The existing stock of homes in Ipswich is dominated by three-bedroom dwellings which account for 49.9% of the stock, higher than the proportion in the Ipswich Housing Market Area (HMA) (43.4%) and England (41.2%).  Two-bedroom dwellings make up another 25.4% of the Ipswich stock, similar to the HMA (25.1%) but lower than England (27.9%).  The pie charts below compare the size (by number of bedrooms) of the existing stock in the Ipswich HMA and Ipswich Borough.  This includes all kinds of homes – detached, semi-detached, terraced and flatted.  The size range of the Ipswich housing stock reflects the age and nature of housing in the Borough: late 19th C and early 20th C terraced housing which generally has two to three bedrooms, and significant inter-war and post-war suburban development of semi-detached and detached homes which tend to have three bedrooms.

Ipswich Housing Market Area consists of the area covered by Ipswich Borough and Babergh, Mid Suffolk and Suffolk Coastal Districts.

The Strategic Housing Market Assessment Part 2 report identifies the housing need in Ipswich Borough by tenure and size.  This is reproduced in the figures below.  It is set out as a guide to the overall mix of accommodation required in the Borough although it is acknowledged that the Council may wish to divert away from this profile in particular instances.  It shows that for market housing, the need is predominantly for three-bedroom dwellings and also two-bedroom and four-bedroom plus dwellings.  For discount home ownership and affordable rent, it is a more even spread.  Although much recent development in Ipswich has been in the form of apartments, there remains some need for one-bedroom homes in all tenures.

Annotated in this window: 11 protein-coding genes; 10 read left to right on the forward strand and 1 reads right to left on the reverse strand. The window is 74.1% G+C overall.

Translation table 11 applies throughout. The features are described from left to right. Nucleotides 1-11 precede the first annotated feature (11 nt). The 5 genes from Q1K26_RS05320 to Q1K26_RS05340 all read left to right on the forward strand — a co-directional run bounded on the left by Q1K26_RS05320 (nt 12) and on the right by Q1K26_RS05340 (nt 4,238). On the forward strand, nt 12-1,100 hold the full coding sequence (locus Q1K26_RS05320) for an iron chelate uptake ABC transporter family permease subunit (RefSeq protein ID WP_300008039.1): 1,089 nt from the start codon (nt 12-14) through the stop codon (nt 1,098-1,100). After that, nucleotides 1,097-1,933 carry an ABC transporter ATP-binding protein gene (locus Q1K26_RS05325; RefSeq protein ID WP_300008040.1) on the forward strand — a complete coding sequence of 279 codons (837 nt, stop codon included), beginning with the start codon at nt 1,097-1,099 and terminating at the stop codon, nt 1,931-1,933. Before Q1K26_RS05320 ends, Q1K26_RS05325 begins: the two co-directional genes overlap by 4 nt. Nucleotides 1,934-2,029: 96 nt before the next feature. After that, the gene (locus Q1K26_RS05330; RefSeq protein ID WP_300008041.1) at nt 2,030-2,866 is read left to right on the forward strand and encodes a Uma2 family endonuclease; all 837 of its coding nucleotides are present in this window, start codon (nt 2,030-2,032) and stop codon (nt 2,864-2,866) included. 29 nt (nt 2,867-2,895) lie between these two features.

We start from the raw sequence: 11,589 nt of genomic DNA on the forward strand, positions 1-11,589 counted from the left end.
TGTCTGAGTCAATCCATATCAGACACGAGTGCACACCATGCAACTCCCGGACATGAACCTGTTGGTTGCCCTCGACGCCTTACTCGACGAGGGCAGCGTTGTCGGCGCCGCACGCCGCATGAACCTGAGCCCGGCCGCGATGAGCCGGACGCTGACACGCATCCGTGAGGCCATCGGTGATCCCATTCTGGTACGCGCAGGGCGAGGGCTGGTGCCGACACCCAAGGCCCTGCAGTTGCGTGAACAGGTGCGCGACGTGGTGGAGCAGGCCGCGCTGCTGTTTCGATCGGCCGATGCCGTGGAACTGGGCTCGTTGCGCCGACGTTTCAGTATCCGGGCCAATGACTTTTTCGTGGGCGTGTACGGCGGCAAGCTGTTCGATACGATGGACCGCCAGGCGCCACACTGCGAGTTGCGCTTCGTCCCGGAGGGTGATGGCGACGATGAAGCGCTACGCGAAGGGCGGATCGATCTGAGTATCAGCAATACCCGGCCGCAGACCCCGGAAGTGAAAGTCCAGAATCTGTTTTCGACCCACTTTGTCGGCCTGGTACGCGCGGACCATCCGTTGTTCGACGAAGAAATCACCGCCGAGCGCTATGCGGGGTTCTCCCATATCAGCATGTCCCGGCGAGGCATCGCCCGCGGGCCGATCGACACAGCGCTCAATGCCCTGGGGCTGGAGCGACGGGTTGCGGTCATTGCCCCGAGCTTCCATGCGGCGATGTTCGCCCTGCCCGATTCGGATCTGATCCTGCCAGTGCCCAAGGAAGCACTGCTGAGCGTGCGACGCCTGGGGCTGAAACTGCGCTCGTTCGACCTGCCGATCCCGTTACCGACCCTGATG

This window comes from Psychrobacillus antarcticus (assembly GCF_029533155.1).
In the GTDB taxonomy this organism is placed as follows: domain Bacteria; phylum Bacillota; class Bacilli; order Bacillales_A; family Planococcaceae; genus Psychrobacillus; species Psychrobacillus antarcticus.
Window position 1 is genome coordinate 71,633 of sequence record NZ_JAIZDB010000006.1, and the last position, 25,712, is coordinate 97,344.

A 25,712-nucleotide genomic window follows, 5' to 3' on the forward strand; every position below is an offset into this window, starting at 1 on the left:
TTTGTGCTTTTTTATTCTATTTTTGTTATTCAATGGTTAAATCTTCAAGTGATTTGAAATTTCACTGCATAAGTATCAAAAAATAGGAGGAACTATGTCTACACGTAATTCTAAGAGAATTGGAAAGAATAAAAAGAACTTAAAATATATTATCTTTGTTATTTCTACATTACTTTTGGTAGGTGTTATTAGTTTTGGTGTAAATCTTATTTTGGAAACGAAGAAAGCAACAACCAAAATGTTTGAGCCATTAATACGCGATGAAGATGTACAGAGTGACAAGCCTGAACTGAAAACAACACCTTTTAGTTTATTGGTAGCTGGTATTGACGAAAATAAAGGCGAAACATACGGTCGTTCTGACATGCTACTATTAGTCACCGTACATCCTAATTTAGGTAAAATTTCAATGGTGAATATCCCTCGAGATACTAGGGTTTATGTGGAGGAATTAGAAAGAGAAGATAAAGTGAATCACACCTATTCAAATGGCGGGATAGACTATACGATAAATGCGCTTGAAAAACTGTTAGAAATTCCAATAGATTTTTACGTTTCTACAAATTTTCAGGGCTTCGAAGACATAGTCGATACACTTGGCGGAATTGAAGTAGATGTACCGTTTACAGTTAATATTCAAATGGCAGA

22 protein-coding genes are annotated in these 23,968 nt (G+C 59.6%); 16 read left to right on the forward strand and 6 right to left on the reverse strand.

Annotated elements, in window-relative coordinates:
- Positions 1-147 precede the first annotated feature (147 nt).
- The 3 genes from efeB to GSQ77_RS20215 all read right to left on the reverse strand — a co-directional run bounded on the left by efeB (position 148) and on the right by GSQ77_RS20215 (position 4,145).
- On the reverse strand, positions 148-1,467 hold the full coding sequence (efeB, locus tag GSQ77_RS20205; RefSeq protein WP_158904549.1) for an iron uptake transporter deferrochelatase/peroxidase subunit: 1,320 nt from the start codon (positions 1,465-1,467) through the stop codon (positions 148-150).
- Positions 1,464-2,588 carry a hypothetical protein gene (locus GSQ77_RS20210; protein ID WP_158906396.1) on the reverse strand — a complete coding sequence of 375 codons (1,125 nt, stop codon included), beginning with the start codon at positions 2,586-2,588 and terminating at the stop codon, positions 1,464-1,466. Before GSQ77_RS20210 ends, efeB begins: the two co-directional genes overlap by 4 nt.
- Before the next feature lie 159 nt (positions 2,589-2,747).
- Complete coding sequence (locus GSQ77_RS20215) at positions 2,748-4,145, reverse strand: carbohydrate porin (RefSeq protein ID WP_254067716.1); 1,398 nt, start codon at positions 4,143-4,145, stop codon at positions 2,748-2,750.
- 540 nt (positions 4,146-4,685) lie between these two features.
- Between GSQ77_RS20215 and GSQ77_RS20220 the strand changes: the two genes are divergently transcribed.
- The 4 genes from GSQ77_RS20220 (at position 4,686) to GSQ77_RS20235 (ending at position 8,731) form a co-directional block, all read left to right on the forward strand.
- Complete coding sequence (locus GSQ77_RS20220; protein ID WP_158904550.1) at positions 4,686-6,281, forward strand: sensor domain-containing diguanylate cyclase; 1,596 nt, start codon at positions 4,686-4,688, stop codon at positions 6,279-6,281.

Tenure split

Size profile

Note to figures:  Market housing includes both owner-occupied and private rented

Starter homes figures represent potential demand rather than a requirement

(9) Q41: Should the Local Plan continue to insist on a mix of dwelling sizes and types on each individual site or aim to ensure that we end up with a mix overall, across all development sites in the Borough? 

Starter Homes are an emerging government initiative outlined in the Housing and Planning Act 2016. They are aimed at helping first-time buyers under the age of 40 onto the housing ladder through being sold at a discount of at least 20% of the market value.  The adopted Local Plan makes some provision for them, for example in employment areas where certain conditions are met.  However, now that employment areas have been reviewed through the Employment Land Supply Assessment, it may be appropriate to revert to excluding housing from remaining employment areas under all circumstances.